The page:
Highly anticipated, it’s now official. State attorneys general have launched formal probes of Google and Facebook. Texas Attorney General Ken Paxton will lead an investigation of alleged anti-competitive behavior by Google and, separately, New York Attorney General Letitia James is spearheading another multistate probe into Facebook. The latter was announced last week.
The states pile on. The Google investigation, made formal today, is supported by 48 attorneys general. The Facebook investigation so far has the support of Colorado, Florida, Iowa, Nebraska, North Carolina, Ohio, Tennessee and the District of Columbia.
According to the statement issued today by the Texas attorney general’s office, “The bipartisan coalition announced plans to investigate Google’s overarching control of online advertising markets and search traffic that may have led to anti-competitive behavior that harms consumers.”
AGs will cooperate and coordinate with the feds. The Texas AG also said that the multistate Google investigation will “work in cooperation with Federal authorities.” The House and Senate are both investigating the major technology companies and the Justice Department and Federal Trade Commission have divided up jurisdiction over investigations pending into Google, Facebook, Apple and Amazon.
But Google is clearly getting the lion’s share of attention.
According to legal experts the states have a range of tools, tactics and potential remedies at their disposal. Among them:
- Push the feds to be tougher in their investigation and negotiations with Google
- Engage in their own discovery and settlement talks with Google
- Sue in federal court under federal antitrust laws seeking an independent remedy, if they don’t like any potential deal struck between Google and the feds and they can’t strike a deal
Online advertising and ‘consumer harm’ under scrutiny. As indicated, the investigations will focus on whether and how much control Google (and Facebook) are exercising over the digital advertising market and whether they have acquired companies to thwart competition. Google’s share of online advertising this year will be roughly 37% and Facebook’s is 22% according to eMarketer estimates. But when Amazon is included, the combined share of digital ad dollars flowing to the big three reaches nearly 70%.
One way to see the state AG action is as a kind of insurance policy against insufficiently aggressive federal action. In 2013, the FTC settled its antitrust case against Google with what some considered a slap on the wrist. Others believed it was the right outcome. The multistate action will be “looking over the shoulder” of the feds even as the two seek to coordinate their efforts.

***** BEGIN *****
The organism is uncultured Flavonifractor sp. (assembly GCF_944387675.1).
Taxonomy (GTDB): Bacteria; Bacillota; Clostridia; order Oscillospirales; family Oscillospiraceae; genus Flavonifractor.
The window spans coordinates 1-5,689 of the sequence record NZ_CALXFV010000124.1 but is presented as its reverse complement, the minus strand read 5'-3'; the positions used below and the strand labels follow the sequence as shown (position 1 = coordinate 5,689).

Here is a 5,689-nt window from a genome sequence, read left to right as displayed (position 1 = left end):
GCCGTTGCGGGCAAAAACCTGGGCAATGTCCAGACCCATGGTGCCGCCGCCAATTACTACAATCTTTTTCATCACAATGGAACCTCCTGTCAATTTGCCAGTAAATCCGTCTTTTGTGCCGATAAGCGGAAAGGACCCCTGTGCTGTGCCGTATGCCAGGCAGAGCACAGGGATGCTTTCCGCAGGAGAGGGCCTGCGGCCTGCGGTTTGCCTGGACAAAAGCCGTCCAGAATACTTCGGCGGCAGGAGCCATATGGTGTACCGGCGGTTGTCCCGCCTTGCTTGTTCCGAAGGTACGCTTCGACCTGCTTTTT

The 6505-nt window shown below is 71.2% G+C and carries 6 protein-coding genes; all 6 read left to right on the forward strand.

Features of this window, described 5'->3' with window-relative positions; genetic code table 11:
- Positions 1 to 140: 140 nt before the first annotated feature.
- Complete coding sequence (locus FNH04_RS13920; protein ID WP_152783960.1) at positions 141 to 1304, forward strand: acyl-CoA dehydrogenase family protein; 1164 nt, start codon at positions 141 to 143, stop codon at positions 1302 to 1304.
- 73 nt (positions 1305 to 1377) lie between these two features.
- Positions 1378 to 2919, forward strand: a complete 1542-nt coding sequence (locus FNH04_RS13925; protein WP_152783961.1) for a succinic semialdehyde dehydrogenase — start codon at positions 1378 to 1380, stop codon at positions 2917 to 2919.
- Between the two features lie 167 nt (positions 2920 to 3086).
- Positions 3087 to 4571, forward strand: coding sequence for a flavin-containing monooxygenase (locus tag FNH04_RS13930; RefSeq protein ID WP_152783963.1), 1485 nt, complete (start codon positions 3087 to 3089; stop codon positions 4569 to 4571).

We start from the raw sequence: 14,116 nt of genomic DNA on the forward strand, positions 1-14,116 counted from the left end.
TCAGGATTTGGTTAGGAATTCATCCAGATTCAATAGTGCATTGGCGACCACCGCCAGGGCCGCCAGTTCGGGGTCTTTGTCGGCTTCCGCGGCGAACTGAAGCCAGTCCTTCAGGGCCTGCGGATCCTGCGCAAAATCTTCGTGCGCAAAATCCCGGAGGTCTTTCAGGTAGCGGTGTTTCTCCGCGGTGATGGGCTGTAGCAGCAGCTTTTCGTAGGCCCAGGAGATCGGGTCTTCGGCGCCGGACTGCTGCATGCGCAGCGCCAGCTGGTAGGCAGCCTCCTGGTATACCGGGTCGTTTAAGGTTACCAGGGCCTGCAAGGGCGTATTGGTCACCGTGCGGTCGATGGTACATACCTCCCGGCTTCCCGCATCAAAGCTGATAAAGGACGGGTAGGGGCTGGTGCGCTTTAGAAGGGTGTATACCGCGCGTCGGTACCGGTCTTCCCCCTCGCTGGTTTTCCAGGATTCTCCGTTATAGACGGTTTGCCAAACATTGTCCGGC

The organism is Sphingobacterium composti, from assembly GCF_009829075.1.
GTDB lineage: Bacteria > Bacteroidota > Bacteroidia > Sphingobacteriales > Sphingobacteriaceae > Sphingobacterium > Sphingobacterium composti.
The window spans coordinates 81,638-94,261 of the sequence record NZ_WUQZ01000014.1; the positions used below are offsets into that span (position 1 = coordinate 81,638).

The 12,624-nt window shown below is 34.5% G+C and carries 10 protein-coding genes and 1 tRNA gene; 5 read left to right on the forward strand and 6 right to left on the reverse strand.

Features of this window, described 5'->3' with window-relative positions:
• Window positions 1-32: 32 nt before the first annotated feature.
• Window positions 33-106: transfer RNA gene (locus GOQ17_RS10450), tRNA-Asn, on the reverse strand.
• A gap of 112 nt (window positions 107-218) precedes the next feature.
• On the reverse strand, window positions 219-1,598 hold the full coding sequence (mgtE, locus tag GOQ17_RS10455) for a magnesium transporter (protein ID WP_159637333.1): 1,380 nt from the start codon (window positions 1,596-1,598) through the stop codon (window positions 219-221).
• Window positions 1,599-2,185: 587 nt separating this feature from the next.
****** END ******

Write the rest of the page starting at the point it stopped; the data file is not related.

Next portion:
Past and current statements issued by several individual state AGs also suggest that at least some of them have already decided Google is harming competition and are looking beyond liability to remedies. But proving liability in the context of potential litigation is another matter.
Why we should care. Google takes the position that it operates in a highly competitive environment, with Facebook, Microsoft, Apple and Amazon (and others) all competing intensely with the company in different markets. Google will point to the eMarketer 37% figure as per se evidence that it doesn’t dominate or control digital advertising in the U.S.
Google has also historically argued that its behavior is intended to and does benefit consumers. Indeed, it will be challenging to show consumer harm from Google’s actions, the traditional antitrust standard. But the apparent absence of consumer harm has not stopped the European Commission from fining Google roughly $9 billion and seeking changes in the company’s business practices (these fines and rulings are being appealed by Google).
As mentioned, there’s a presumption of liability among some of the investigating authorities. Let’s say the investigators determine there is anti-competitive behavior, the question of remedies, which the Europeans have been struggling with, is what will be most challenging here. How tough will they be? And will they involve “unwinding” any acquisitions?
If Google doesn’t negotiate a settlement, then we could be in for years of court battles. But it’s a safe bet that the company wouldn’t settle unless terms were relatively favorable for the company — as they were in 2013 — something the states are probably intervening to prevent.
This article first appeared on Marketing Land.